1) Abhorsen!  Here's my take on Sabriel's father (The Abhorsen prior to her taking over the job).  For this shot I took a few shots of myself dressed in cloak with sword and bell, followed by a few creepier shots of myself crouched over with a ghoulish mask on.  I superimposed my Abhorsen self into a swamp shot from our visit to Ligonier, PA this past summer.  I then warped and erased an underlying shot of myself as one of the restless dead into presence in the shot.  I'm still learning technique here and I'm pretty happy with most of the shot, but feel like I'm a bit too stark in the foreground.  





2) The Restless Dead:  Here's the underlying shot of myself superimposed on a solarized waterfall shot from a trip to Duluth this summer.  I elongated my jaw/teeth and fingernails and warped my body to seem unnatural as well.  I used a radial blur filter to blur out the outside edges and focus on the creepy self portrait.  Oh, and gave myself glowing red eyes of course!

Monday, November 21, 2016

2016 PHOTOCHALLENGE, WEEK 46: URBAN DECAY – SELECTIVE COLOR

Over the past 2 years now, I've been taking part in the PhotoChallenge.org weekly photo challenges.  The goal of these challenges is to get people taking pictures every week, gain inspiration, and to try new techniques.  I've done pretty well keeping up (except those portrait challenges) and have tried a lot of new things.  In these blog posts I'm going to post my response to this week's challenge, as well as some of my older pictures that fit the criteria... Oh, and feel free to take part, this is a free and open challenge for all budding photographers!

2016 PHOTOCHALLENGE, WEEK 46: URBAN DECAY – SELECTIVE COLOR

Last week's challenge called for Urban Decay...but I couldn't leave my very Rural town the whole week due to family and work getting in the way of my photography!  So I trolled though my back stock and found a suitable shot for this challenge.  The idea of the challenge is to desaturate most of the picture to black and white or sepia while leaving behind one color (or more) to give a different look/impression.  I've been a fan of this technique for a while and have been trying out a few such shots myself.



This is a shot I took in Asheville NC last year.  I actually replaced the sky (very pretty and blue in the color shot, but boring in black and white) with another cloud shot from the same trip.  Then I desaturated every thing except red using Lightroom CC.  I think the effect is pretty cool.  I almost greyed out the brick to leave just the grafitti.  


Friday, October 28, 2016

2016 PhotoChallenge Week 43: Little Planets

Over the past 2 years now, I've been taking part in the PhotoChallenge.org weekly photo challenges.  The goal of these challenges is to get people taking pictures every week, gain inspiration, and to try new techniques.  I've done pretty well keeping up (except those portrait challenges) and have tried a lot of new things.  In these blog posts I'm going to post my response to this week's challenge, as well as some of my older pictures that fit the criteria... Oh, and feel free to take part, this is a free and open challenge for all budding photographers!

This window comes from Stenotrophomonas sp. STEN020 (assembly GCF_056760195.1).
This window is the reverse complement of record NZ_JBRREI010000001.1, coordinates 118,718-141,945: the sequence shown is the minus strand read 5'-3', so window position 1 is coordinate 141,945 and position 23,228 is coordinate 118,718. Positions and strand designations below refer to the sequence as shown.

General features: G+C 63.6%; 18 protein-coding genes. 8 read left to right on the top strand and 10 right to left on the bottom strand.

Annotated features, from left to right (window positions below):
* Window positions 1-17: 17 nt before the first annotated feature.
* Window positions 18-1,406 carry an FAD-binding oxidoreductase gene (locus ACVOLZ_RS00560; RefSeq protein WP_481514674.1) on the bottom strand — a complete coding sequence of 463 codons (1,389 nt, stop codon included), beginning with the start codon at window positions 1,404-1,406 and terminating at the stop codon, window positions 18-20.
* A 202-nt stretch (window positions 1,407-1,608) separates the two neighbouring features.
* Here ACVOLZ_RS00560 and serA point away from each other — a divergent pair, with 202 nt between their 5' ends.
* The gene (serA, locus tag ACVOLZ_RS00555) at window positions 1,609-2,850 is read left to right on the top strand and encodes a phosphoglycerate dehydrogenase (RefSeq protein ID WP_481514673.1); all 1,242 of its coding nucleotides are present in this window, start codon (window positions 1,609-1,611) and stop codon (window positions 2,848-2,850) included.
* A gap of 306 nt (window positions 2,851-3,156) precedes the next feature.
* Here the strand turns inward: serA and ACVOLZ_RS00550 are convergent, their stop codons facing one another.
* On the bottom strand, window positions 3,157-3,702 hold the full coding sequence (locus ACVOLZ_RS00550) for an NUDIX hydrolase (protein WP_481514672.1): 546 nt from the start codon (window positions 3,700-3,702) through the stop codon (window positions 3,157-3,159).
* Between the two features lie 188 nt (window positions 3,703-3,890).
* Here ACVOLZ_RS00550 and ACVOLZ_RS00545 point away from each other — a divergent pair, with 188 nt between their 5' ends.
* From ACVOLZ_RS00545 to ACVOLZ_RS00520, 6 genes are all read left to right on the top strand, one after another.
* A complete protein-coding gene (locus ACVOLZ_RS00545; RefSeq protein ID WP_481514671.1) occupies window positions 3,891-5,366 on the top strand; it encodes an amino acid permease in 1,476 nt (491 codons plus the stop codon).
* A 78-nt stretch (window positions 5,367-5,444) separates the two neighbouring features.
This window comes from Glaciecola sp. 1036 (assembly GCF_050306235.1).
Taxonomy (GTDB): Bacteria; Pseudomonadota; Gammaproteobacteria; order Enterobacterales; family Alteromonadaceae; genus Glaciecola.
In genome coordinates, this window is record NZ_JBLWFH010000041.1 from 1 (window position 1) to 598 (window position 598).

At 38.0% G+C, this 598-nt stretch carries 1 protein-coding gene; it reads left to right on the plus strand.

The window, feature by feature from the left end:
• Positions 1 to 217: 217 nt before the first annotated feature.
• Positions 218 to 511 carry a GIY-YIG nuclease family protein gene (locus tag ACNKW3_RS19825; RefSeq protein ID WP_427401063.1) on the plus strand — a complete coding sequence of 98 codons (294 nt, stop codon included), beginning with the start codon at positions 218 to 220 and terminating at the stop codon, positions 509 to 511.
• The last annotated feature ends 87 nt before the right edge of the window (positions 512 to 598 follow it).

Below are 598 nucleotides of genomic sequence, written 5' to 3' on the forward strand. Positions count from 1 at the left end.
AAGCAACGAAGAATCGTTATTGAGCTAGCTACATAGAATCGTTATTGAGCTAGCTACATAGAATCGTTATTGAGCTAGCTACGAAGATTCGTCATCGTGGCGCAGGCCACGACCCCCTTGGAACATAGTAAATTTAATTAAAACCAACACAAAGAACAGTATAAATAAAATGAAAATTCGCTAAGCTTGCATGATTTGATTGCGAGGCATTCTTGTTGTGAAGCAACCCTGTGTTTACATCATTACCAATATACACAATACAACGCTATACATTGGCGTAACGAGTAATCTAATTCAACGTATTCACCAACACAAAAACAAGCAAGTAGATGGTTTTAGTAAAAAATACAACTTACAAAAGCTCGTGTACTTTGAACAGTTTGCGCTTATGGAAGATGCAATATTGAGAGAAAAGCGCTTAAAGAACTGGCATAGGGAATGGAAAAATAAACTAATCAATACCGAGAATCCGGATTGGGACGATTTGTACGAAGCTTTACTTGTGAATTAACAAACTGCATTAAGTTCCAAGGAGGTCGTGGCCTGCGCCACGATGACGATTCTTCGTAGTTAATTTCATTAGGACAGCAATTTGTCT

Week 43: Little Planets

This week's challenge was a cool one.  Take a panoramic photo and manipulate it into a little planet.  There were some phone apps that did this, but I tried it out in Photoshop.  I actually didn't get a chance to go out this past week to take a good picture for it, so I used some older shots to practice the technique.

The steps:

1)Either take a panoramic shot or crop a landscape into a panoramic shape.  Ideally there should be some empty sky since it will be easier to meld together in the final product, but clouds can be cool too.

2) Change the size of the shot to a square (use the same height and width dimension) which will oddly elongate everything and look crazy.  Make sure to uncheck the constrain dimensions box or chain icon or this won't work.

3) Flip the shop upside down.

4) Use the Filter-->Distort-->Polar Coordinates to turn this into a circle.

5) The hardest part: Do your best to blend, clone stamp, and healing brush the edges and line where the photo touches upon itself.

An option that is a little more difficult has you copy and flip the photo so you get a mirror image on each side of the shot--this makes it line up well on the final product but does duplicate the resulting photo so it can look odd.  I did this with the below shots since my edges were not lining up well.



Sunrise!  I like this shot a lot and the silhouette makes it easier to blend the middle.  You can tell this was duplicated, which I don't love, but the other method left a huge line in the center that was near impossible to blend due to the complicated cloud patterns.  In a blue sky shot the odd streaking at the 4 corners is minimal and easy to blend away.




Wind.  This one was an odd long shutter speed shot I did last fall during some high wind.  To get this outside-in look all I did was skip step #3 above and this was the result.  I like the duplicated cloud pattern that looks like a dragonfly!  I wish the original had had less tree movement so only the foreground was blurred.

Thursday, October 27, 2016

Inspired By Reading Book Club: Vampires in the Lemon Grove


A friend of ours, Andrew Thornton, started up a virtual book club a few years back called Inspired By Reading.  Like most book clubs, each month a new book is read, but instead of just talking about the book the members of the group are challenged to create something inspired by the book.  Most of the members are artists--especially jewelry designers--so this is a very visual take on the classic book club.  I've taken part sporadically, but my wife pretty much gets every month's challenge done.




This month's book was a short story collection by Karen Russell named after the title story Vampires in the Lemon Grove.  I didn't read the whole collection--I'm in the middle of two short story collections already--but did read the title story since I like vampires.  The story was strange, somewhat haunting and wistful.  I liked it and didn't like it at the same time.  I like the imagery of two vampires finding each other and falling in love for centuries, but just didn't really "get" the whole thing.

Regardless, here's my artistic inspiration from the story:  I struggled with this a bit, but eventually got it looking OK.  I took a macro shot of a handy lemon--destined to be used in a cocktail--for the background.  Then I discovered a shot of a fruit bat that I took on our summer trip to visit Andrew and William in Ligonier, Pennsylvania from the wonderful Pittsburgh Aviary (where the Lorakeets pooped on my).  I manipulated the picture to fit over the lemon.  The tough part was getting the edges to look right and it still isn't perfect, but I learned some new Photoshop techniques in the process.